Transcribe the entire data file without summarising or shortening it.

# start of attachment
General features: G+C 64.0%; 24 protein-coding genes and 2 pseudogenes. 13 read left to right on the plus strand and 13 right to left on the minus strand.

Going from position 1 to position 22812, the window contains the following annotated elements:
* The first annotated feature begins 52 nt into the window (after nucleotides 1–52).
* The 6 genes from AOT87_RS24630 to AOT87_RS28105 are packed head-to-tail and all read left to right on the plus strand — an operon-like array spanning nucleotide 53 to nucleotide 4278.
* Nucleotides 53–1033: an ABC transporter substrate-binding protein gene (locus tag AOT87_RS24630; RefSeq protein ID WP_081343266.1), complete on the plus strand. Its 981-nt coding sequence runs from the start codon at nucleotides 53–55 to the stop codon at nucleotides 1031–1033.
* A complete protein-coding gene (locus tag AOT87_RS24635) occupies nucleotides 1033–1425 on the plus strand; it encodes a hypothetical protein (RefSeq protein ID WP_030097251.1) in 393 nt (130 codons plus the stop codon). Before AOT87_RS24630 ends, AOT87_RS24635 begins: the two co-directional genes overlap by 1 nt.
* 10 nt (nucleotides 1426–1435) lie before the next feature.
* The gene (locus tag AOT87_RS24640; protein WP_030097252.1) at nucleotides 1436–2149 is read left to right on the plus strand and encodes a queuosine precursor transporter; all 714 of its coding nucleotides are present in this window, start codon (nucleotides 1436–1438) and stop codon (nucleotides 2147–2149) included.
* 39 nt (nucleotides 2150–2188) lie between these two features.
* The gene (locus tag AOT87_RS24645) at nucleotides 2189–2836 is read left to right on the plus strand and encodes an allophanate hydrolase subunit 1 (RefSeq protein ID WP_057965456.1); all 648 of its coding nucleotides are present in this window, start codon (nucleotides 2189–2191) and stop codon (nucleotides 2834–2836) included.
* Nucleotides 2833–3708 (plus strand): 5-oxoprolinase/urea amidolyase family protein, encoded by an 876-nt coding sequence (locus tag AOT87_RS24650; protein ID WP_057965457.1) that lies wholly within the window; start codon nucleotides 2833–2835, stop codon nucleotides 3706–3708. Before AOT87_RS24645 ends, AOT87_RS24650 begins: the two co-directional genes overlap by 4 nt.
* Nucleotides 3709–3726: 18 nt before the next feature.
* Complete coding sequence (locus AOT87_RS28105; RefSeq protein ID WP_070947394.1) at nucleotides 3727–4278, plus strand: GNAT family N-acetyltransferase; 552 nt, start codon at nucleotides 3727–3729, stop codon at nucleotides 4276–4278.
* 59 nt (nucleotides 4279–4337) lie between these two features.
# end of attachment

General features: G+C 64.0%; 24 protein-coding genes and 2 pseudogenes. 13 read left to right on the plus strand and 13 right to left on the minus strand.

Going from position 1 to position 22812, the window contains the following annotated elements:
* The first annotated feature begins 52 nt into the window (after nucleotides 1–52).
* The 6 genes from AOT87_RS24630 to AOT87_RS28105 are packed head-to-tail and all read left to right on the plus strand — an operon-like array spanning nucleotide 53 to nucleotide 4278.
* Nucleotides 53–1033: an ABC transporter substrate-binding protein gene (locus tag AOT87_RS24630; RefSeq protein ID WP_081343266.1), complete on the plus strand. Its 981-nt coding sequence runs from the start codon at nucleotides 53–55 to the stop codon at nucleotides 1031–1033.
* A complete protein-coding gene (locus tag AOT87_RS24635) occupies nucleotides 1033–1425 on the plus strand; it encodes a hypothetical protein (RefSeq protein ID WP_030097251.1) in 393 nt (130 codons plus the stop codon). Before AOT87_RS24630 ends, AOT87_RS24635 begins: the two co-directional genes overlap by 1 nt.
* 10 nt (nucleotides 1426–1435) lie before the next feature.
* The gene (locus tag AOT87_RS24640; protein WP_030097252.1) at nucleotides 1436–2149 is read left to right on the plus strand and encodes a queuosine precursor transporter; all 714 of its coding nucleotides are present in this window, start codon (nucleotides 1436–1438) and stop codon (nucleotides 2147–2149) included.
* 39 nt (nucleotides 2150–2188) lie between these two features.
* The gene (locus tag AOT87_RS24645) at nucleotides 2189–2836 is read left to right on the plus strand and encodes an allophanate hydrolase subunit 1 (RefSeq protein ID WP_057965456.1); all 648 of its coding nucleotides are present in this window, start codon (nucleotides 2189–2191) and stop codon (nucleotides 2834–2836) included.
* Nucleotides 2833–3708 (plus strand): 5-oxoprolinase/urea amidolyase family protein, encoded by an 876-nt coding sequence (locus tag AOT87_RS24650; protein ID WP_057965457.1) that lies wholly within the window; start codon nucleotides 2833–2835, stop codon nucleotides 3706–3708. Before AOT87_RS24645 ends, AOT87_RS24650 begins: the two co-directional genes overlap by 4 nt.
* Nucleotides 3709–3726: 18 nt before the next feature.
* Complete coding sequence (locus AOT87_RS28105; RefSeq protein ID WP_070947394.1) at nucleotides 3727–4278, plus strand: GNAT family N-acetyltransferase; 552 nt, start codon at nucleotides 3727–3729, stop codon at nucleotides 4276–4278.
* 59 nt (nucleotides 4279–4337) lie between these two features.